• Jigsaw
  • Multimedia instruction
  • Reading

Skills Summary

This lesson targets the following skills:

Connections to National Standards, Principles, and Practices

Common Core State Standards for English Language Arts & Literacy CCSS.ELA-LITERACY.RST.6-8.2: Determine the central ideas or conclusions of a text; provide an accurate summary of the text distinct from prior knowledge or opinions. CCSS.ELA-LITERACY.RST.6-8.8: Distinguish among facts, reasoned judgment based on research findings, and speculation in a text. CCSS.ELA-LITERACY.SL.7.1: Engage effectively in a range of collaborative discussions (one-on-one, in groups, and teacher-led) with diverse partners on Grade 7 topics, texts, and issues, building on others' ideas and expressing their own clearly. CCSS.ELA-LITERACY.SL.7.2: Analyze the main ideas and supporting details presented in diverse media and formats (e.g., visually, quantitatively, orally) and explain how the ideas clarify a topic, text, or issue under study.Next Generation Science Standards Crosscutting Concept 2: Cause and Effect  Crosscutting Concept 3: Scale, proportion, and quantity Crosscutting Concept 4: Systems and system models LS1.A: Structure and Function: In multicellular organisms, the body is a system of multiple interacting subsystems. These subsystems are groups of cells that work together to form tissues and organs that are specialized for particular body functions. MS. From Molecules to Organisms: Structures and Processes: MS-LS1-3.Use argument supported by evidence for how the body is a system of interacting subsystems composed of groups of cells. Science and Engineering Practice 1: Asking questions and defining problems Science and Engineering Practice 7: Engaging in argument from evidence Science and Engineering Practice 8: Obtaining, evaluating, and communicating information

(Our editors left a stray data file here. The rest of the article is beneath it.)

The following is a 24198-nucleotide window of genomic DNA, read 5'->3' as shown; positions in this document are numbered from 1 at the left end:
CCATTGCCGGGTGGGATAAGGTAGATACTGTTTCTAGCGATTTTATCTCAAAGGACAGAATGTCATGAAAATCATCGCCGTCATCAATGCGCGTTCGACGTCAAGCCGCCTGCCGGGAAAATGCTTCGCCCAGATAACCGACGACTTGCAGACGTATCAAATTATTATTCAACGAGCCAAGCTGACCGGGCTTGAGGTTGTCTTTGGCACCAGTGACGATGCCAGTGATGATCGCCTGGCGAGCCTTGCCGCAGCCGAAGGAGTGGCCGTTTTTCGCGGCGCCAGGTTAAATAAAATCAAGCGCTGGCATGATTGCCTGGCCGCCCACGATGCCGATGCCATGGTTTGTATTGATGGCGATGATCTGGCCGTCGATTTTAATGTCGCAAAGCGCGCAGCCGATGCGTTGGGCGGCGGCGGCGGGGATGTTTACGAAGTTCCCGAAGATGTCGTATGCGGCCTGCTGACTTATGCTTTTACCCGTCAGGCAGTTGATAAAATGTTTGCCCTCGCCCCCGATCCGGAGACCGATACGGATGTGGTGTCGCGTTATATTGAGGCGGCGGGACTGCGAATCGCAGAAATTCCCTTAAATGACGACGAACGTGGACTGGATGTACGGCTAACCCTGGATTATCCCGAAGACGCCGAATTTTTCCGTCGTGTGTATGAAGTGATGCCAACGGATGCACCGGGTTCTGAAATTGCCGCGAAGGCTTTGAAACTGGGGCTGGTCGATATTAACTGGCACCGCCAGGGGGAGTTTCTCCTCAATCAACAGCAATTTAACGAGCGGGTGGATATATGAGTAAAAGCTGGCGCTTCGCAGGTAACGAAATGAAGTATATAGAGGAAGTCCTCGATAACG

What You’ll Need

Required Technology

  • Internet Access: Required
  • Internet access: Required
  • Tech Setup: 1 computer per classroom, 1 computer per pair, Color printer, Monitor/screen, Projector, Speakers

Physical Space

  • Classroom

Setup

For the harmful microbes jigsaw reading activity in Step 2, print out copies of the Infectious Agents infographic and cut into pieces so that each student in a group of four reads about one type of microbe. Note that parasitic worms are not microbes, so plan to use this part of the infographic to model how students should make sense of their reading.

In preparation for Step 4, in which students rank their choice of focal microbe for their projects, decide on the options that you will provide to students. Students should work in project groups of three or four, so you may choose to have all six options listed in Step 4, or omit some of them. Different groups may focus on the same microbe, as they may ultimately reach different conclusions regarding their claim about whether the microbe should be eradicated. The CDC list of Diseases and Conditions is a good resource, if you would like more microbes from which students can choose. Consider picking microbes that have relatively simple life cycles and that have both helpful and harmful impacts for humans.

Review the 15 short readings on the Microbiome and Disease site and decide how to organize students to read two to three of the readings in pairs so that each disease is read about at least once.

Grouping

  • Jigsaw grouping
  • Large-group instruction
  • Large-group learning
  • Small-group learning
  • Small-group work

Accessibility Notes

For the jigsaw reading activity in Step 2, consider strategically organizing students in mixed-reading level groups to support readers at all levels.

 

For the jigsaw reading activity in Step 2, consider strategically organizing students in mixed-reading level groups to support readers at all levels.